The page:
Role for the Na+/H+ Exchanger in Reperfusion Stunning in Isolated Perfused Rat Heart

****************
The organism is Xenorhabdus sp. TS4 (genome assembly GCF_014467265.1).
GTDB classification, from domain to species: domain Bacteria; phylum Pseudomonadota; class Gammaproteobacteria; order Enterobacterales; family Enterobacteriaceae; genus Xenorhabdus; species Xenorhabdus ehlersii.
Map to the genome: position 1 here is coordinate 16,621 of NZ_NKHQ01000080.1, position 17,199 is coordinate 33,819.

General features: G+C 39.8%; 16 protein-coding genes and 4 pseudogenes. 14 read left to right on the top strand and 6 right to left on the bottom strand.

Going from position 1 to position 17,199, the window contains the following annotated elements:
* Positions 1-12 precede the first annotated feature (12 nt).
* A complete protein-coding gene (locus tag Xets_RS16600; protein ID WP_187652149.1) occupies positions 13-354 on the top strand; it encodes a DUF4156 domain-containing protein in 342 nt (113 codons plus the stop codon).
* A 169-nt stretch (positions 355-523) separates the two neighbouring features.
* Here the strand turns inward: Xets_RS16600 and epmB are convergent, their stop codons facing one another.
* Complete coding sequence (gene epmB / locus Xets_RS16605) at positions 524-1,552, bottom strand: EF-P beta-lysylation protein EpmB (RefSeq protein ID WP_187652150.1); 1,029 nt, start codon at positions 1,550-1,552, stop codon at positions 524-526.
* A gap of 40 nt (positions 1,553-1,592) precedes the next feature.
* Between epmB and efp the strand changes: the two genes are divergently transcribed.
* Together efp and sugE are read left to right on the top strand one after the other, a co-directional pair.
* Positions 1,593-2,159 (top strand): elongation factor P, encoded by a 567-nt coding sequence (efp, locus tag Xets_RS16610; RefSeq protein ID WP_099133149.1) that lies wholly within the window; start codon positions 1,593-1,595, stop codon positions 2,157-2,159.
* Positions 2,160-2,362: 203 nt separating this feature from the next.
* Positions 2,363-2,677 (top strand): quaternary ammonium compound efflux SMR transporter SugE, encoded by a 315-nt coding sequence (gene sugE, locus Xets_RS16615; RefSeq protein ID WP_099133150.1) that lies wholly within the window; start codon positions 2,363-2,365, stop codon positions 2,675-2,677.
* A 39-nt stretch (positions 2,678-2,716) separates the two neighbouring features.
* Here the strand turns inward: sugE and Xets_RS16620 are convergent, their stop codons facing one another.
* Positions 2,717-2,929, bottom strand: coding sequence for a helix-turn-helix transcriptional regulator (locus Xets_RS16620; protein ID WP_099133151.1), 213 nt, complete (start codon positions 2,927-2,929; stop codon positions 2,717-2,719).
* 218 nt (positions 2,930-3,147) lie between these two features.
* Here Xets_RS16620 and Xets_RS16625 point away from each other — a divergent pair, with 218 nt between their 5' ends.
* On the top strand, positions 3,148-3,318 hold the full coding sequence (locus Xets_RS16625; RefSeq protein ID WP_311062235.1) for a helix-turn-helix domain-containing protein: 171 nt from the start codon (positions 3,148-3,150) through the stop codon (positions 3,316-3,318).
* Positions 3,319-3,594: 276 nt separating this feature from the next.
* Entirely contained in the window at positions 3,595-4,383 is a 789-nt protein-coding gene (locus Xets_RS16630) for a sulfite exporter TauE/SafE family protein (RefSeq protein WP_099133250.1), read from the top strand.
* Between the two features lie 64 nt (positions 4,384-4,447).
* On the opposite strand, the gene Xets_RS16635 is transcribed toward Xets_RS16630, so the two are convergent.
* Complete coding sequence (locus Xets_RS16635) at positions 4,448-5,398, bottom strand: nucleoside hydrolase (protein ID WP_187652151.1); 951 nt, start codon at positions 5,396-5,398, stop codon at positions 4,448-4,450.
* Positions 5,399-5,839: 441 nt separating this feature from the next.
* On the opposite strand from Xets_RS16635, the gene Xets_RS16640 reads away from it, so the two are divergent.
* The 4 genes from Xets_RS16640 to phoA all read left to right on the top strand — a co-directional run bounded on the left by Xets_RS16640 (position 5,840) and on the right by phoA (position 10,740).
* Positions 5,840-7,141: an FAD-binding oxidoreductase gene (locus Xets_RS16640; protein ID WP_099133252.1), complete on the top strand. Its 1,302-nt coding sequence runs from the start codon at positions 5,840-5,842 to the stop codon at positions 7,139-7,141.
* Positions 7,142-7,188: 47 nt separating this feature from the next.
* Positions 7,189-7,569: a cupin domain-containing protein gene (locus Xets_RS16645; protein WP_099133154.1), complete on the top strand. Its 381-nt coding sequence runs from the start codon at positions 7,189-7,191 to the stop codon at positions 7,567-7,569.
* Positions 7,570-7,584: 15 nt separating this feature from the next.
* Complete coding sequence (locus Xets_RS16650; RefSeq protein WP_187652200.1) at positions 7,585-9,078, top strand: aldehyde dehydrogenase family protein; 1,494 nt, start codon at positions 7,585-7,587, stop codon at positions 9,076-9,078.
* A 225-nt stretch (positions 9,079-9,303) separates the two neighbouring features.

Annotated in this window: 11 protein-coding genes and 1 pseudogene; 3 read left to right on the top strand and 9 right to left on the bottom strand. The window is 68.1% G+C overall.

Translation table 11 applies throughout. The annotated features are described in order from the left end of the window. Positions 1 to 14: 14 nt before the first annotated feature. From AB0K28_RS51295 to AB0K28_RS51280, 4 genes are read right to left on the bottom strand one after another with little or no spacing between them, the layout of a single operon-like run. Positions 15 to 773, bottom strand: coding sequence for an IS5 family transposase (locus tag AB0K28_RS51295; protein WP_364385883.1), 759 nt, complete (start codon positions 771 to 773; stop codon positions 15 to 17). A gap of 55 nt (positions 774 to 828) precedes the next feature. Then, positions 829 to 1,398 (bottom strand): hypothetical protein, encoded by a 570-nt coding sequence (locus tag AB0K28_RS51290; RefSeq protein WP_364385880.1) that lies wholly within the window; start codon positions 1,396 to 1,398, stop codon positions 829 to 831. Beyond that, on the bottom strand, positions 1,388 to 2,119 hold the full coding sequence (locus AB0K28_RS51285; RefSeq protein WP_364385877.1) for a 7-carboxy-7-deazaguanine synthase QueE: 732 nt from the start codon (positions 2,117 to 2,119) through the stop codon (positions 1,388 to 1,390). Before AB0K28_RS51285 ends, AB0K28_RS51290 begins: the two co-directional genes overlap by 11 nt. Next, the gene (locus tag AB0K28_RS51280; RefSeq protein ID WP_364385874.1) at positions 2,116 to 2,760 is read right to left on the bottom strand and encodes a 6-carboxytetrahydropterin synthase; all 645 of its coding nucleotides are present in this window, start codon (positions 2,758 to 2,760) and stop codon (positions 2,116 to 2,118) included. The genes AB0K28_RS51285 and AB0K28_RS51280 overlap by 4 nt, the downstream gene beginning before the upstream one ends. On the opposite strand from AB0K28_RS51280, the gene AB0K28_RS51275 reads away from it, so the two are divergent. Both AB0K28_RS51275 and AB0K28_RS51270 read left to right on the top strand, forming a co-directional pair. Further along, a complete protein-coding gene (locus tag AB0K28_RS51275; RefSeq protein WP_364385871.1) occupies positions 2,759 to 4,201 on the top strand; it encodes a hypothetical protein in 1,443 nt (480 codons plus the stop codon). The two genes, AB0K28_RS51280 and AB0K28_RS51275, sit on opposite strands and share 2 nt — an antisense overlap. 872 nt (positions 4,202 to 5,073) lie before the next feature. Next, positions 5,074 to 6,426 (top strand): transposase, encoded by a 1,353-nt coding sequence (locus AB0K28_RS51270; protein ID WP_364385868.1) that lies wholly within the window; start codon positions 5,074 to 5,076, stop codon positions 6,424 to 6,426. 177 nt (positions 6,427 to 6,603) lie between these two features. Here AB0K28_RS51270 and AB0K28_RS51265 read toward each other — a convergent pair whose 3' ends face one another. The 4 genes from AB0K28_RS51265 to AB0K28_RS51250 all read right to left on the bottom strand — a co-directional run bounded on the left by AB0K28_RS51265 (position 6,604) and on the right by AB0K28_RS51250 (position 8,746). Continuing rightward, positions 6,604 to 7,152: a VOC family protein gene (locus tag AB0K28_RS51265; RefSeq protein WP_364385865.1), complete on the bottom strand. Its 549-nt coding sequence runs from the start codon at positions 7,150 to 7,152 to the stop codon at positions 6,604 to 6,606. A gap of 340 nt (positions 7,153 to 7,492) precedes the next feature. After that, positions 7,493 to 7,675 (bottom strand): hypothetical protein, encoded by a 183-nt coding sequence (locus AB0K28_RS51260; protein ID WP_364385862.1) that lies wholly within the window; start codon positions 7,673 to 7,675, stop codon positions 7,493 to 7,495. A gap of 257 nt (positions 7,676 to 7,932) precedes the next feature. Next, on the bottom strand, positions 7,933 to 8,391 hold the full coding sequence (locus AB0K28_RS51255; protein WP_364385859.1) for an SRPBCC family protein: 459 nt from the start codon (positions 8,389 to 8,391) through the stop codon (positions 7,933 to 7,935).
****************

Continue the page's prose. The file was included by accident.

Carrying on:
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We tested the hypothesis that Na + /H+ exchange contributes to reperfusion stunning and arrhythmias. The effects of amiloride, an established inhibitor of Na +/H+ exchange, were compared with those of a new inhibitor (HOE 694). Working hearts, subjected to 20-min global ischemia and reperfused for 30 min, were pretreated (for 5 min before ischemia) or reperfused (initial 2 min) with HOE 694 or amiloride. Pretreatment with 10-7M HOE increased recovery of aortic output (AO) after 30-min reperfusion: As a percentage of the preischemic controls, values were 38.5 ± 3.6% (n=7) for controls versus 50.6 ± 3.9% (n=5) for the treated group (p<0.05). Pretreatment with HOE (10-6M) increased AO recoveries from 38.2 ± 2.0% (n=5) to 52.9 ± 2.7% (n=5) (p<0.05). Amiloride (10-5M) pretreatment improved AO recoveries from 41.6 ± 2.7% (n=6) to 55.8 ± 4.0% (n=6) (p<0.05). Thus, pretreatment by both HOE 694 and amiloride decreased reperfusion stunning. Adding HOE (10-7M) only in the reperfusion period increased AO recoveries from 36.4 ± 1.2% (n=6) to 62.4 ± 3.2% (n=11) (p<0.002). Amiloride (10-5 or 10-3M) added only during reperfusion did not improve recovery of AO. HOE 694, active in much lower concentrations than amiloride, was the only compound active against stunning when added only during reperfusion. In addition, both compounds inhibited reperfusion arrhythmias when added at reperfusion. Hence, our data suggest that (a) HOE 694 is a more potent inhibitor of Na + /H + exchange than amiloride; (b) inhibition of Na +/H+ exchange by HOE 694 even during reperfusion only limits reperfusion stunning; and (c) Na+ /H+ exchange and, by implication, Na +/Ca2+ exchange during the early reperfusion period contributes to reperfusion stunning and arrhythmias in this model

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